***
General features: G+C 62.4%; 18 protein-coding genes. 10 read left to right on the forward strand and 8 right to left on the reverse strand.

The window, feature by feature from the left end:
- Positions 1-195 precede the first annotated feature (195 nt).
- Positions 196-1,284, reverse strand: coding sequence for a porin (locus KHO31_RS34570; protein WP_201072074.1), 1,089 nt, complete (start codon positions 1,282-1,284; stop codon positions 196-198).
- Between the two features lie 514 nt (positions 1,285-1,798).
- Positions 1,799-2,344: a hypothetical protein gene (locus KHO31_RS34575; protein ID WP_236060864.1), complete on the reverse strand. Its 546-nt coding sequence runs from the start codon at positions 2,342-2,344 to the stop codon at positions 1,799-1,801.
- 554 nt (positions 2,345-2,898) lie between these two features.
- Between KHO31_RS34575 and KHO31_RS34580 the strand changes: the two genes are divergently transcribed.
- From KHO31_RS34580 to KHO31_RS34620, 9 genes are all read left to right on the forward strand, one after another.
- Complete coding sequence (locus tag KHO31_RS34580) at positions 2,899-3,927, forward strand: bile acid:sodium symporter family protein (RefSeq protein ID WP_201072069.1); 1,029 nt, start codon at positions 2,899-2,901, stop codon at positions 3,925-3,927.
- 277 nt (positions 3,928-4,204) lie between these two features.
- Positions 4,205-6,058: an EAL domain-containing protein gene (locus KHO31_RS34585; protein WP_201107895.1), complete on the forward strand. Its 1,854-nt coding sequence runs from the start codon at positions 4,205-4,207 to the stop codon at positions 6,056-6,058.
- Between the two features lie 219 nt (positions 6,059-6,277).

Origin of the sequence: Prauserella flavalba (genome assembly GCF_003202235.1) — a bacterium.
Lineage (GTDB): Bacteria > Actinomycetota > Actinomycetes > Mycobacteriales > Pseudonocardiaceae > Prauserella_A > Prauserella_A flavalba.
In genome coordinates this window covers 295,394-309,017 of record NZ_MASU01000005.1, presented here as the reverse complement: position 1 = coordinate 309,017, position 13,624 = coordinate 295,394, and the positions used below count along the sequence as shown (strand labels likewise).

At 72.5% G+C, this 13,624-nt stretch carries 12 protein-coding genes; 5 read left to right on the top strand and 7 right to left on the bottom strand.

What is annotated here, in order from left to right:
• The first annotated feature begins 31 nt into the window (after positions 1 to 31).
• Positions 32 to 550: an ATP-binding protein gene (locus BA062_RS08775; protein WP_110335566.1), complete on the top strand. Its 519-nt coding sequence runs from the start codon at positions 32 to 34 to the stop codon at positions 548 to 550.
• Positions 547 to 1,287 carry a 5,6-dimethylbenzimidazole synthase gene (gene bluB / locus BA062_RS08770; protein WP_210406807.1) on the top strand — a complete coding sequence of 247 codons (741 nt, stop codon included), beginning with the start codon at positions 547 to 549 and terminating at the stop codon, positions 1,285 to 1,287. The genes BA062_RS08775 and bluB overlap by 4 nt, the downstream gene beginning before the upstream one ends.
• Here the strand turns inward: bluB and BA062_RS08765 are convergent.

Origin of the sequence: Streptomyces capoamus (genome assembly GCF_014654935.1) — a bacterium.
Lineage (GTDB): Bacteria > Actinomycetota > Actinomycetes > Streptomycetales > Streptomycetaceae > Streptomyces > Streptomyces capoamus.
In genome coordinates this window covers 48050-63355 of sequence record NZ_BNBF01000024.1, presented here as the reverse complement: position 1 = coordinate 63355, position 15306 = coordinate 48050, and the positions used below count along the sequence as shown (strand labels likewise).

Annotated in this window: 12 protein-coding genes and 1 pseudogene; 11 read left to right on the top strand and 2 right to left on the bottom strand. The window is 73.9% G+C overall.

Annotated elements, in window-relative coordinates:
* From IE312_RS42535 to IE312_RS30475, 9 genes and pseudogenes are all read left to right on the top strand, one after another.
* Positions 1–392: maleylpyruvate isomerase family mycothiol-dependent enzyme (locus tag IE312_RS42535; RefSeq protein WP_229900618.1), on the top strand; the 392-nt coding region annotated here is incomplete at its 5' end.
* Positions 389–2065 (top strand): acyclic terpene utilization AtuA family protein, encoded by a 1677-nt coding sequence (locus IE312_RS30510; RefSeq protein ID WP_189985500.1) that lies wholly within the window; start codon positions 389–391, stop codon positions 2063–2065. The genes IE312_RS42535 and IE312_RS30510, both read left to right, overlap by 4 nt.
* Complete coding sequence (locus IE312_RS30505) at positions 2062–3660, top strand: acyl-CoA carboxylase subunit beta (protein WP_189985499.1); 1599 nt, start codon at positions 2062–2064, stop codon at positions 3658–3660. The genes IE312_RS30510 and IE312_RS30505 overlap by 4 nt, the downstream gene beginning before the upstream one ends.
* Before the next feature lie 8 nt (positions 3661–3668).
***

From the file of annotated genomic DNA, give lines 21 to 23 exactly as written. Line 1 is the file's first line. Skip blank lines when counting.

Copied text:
• Positions 547 to 1,287 carry a 5,6-dimethylbenzimidazole synthase gene (gene bluB / locus BA062_RS08770; protein WP_210406807.1) on the top strand — a complete coding sequence of 247 codons (741 nt, stop codon included), beginning with the start codon at positions 547 to 549 and terminating at the stop codon, positions 1,285 to 1,287. The genes BA062_RS08775 and bluB overlap by 4 nt, the downstream gene beginning before the upstream one ends.
• Here the strand turns inward: bluB and BA062_RS08765 are convergent.

Origin of the sequence: Streptomyces capoamus (genome assembly GCF_014654935.1) — a bacterium.